Gaining perspective

- August 27, 2018

Dal Master of Architecture student Aaron Szeto. (Danny Abriel photos)
Dal Master of Architecture student Aaron Szeto. (Danny Abriel photos)

Master of Architecture student Aaron Szeto is discovering the many ways that architecture can improve people’s lives.

“For me, architecture really balances using my creative skills with helping other people,” he says. “It’s about designing built environments that shape the way we live. It's also a way of analyzing spaces and improving how humans can inhabit them.”

Immersed in research

For his thesis, Aaron has been exploring how architecture can address the issue of flooding in deltaic communities. As a recipient of the Bruce and Dorothy Rossetti Scholarship, Aaron decided to travel to flood-prone Thailand to conduct his research. While he was there, he made several connections in the local architecture community who helped him navigate the area.

“I got recommendations on where to go and who to meet with to better understand the Chao Phraya Delta in Thailand,” he recalls. “People were very gracious in helping me to arrange rides in rural areas as well. I had a lot of unplanned but really great experiences there.”

While in Bangkok, Aaron observed how the urbanization of the city has resulted in an increase of concrete hardscapes that trap water during heavy rainfalls, and he began envisioning ways to use traditional landscapes to alleviate the issue.

“One of the things I worked on was studying how water could be brought back into the city by daylighting the old canals,” he explains. “I also looked at temple compounds as places to collect, retain, and release water because of their historic connection to the canal system. Thresholds were then developed where people can interact with water as they move between the temple to the canal.

“There's a cleansing aspect to the design as you go through the spaces, as well as an offering aspect. The Thai have lost this connection due to the loss of water in their urban structures, so it’s a way to not only physically bring water back into the temples and the city, but to reconnect the people with their spirituality and their culture.”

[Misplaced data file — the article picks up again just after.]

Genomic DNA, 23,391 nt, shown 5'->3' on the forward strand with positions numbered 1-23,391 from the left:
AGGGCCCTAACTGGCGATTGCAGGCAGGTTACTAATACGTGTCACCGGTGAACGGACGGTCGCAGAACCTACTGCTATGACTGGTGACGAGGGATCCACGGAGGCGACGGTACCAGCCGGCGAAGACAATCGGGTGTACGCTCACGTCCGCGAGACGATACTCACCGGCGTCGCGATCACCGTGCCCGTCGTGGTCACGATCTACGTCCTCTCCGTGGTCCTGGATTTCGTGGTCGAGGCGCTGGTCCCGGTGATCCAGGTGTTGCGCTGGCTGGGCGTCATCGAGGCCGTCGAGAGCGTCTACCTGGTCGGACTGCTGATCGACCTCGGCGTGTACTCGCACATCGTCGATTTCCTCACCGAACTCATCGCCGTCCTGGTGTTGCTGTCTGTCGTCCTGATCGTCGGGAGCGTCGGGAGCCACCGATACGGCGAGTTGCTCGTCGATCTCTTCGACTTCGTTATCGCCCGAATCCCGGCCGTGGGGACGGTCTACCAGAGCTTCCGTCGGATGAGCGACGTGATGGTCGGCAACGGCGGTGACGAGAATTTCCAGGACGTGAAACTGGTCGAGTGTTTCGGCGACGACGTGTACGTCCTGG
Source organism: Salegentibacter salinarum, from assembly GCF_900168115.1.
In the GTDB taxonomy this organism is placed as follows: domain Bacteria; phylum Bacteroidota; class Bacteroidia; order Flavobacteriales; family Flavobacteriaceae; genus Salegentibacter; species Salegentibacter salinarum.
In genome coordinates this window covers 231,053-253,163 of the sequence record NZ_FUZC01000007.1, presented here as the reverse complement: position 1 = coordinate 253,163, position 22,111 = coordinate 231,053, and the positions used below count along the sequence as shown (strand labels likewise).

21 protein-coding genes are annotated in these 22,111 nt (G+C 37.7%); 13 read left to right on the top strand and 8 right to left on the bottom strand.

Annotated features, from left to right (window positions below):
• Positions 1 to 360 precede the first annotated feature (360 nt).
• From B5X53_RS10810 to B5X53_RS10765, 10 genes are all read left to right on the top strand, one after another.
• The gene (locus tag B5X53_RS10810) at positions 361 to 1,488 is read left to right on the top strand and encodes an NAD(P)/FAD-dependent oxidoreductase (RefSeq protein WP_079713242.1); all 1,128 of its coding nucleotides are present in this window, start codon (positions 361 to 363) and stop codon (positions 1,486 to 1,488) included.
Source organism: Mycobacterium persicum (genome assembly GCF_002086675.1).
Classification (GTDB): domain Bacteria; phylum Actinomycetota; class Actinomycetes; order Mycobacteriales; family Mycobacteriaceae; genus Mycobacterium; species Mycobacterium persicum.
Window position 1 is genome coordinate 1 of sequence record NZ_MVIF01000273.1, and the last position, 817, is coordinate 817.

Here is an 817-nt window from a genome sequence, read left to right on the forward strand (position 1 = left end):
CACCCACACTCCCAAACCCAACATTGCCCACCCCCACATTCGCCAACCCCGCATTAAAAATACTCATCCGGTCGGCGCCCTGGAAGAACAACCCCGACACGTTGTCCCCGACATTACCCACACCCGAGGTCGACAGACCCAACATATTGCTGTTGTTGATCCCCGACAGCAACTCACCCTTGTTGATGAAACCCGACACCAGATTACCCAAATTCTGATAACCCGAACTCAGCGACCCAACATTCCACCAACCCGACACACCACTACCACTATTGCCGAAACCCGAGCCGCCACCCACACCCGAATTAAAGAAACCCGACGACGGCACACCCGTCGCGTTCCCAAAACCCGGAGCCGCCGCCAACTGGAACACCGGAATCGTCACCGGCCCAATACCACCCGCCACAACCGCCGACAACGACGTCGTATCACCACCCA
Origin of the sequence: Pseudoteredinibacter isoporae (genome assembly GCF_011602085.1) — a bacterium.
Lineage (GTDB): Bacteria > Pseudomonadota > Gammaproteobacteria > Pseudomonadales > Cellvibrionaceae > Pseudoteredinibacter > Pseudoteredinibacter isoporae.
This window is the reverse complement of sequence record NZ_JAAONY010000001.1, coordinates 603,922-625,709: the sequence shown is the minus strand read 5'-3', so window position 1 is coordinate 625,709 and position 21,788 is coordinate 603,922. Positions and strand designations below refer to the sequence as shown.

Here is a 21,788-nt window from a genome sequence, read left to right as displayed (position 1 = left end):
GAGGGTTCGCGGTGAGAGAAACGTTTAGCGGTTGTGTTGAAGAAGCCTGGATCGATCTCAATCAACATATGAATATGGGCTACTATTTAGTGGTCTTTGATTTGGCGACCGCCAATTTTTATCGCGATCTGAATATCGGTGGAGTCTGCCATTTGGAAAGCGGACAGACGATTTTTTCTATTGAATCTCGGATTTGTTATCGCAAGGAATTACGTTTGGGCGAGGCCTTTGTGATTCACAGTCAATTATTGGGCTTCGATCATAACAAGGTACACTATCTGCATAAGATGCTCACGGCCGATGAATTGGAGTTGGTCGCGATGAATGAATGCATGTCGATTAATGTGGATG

Local viewpoints

Aaron also had a chance to experience other cultures and environments with his various studio courses and electives. Throughout the four-year Professional Architecture Program, he has travelled to Portugal, through the East Coast of the United States, and to Cuba — gathering valuable perspective.

“I think the design studios at Dal offer a diversity that is very important to the pedagogy of architecture. They teach you how to analyze different urban conditions at multiple scales,” he says.

“Portugal really stood out for me because it was my first experience abroad with Dal as part of our summer Free Labs. We went there with our professor Cristina Verissimo, who does a lot of research and experimentation with cork as it is a very common material and resource in Portugal. It was a really eye-opening experience.”

A glimpse at work life

Aaron’s travels didn’t stop there. He also chose to pursue co-op placements on the West Coast of Canada. In the second year of his program, his work term took him to HCMA Architecture + Design in Victoria, BC. This opportunity gave him a great overall understanding of the daily operations in an architectural firm. By the time he showed up for work at his second co-op, Aaron was a couple more years in and able to bring more experience to the table.

Kasian Architecture in Vancouver was an exciting opportunity for me to take a bit more initiative,” he recalls. “I was really fortunate because my supervisor got me involved in many projects. I felt like I was contributing to a lot of the decision-making, which was really rewarding, especially as a student about to enter the workplace.”

Seeing beyond

Back in Halifax, Aaron has been actively involved with the Dalhousie Architecture Students Association (DASA). In addition to being class rep throughout his entire program — mediating with the faculty on behalf of his fellow students — he also took on the role of DASA President.

“It’s really great to get involved in a leadership position during the year,” he says. “We're often in our own bubble here, so it’s a good chance to get engaged with other students and to see the faculty as part of a larger community.”

Aaron completed his thesis this summer and will be graduating in October. Looking back, he names his co-op work terms, travel opportunities, and conferences as the main highlights of his education.

“I think that opportunity to actually go out and see all the various ways that people are responding to different issues is really helpful to me as a young architect because I can learn from these situations and apply them to my future work in Canada.”


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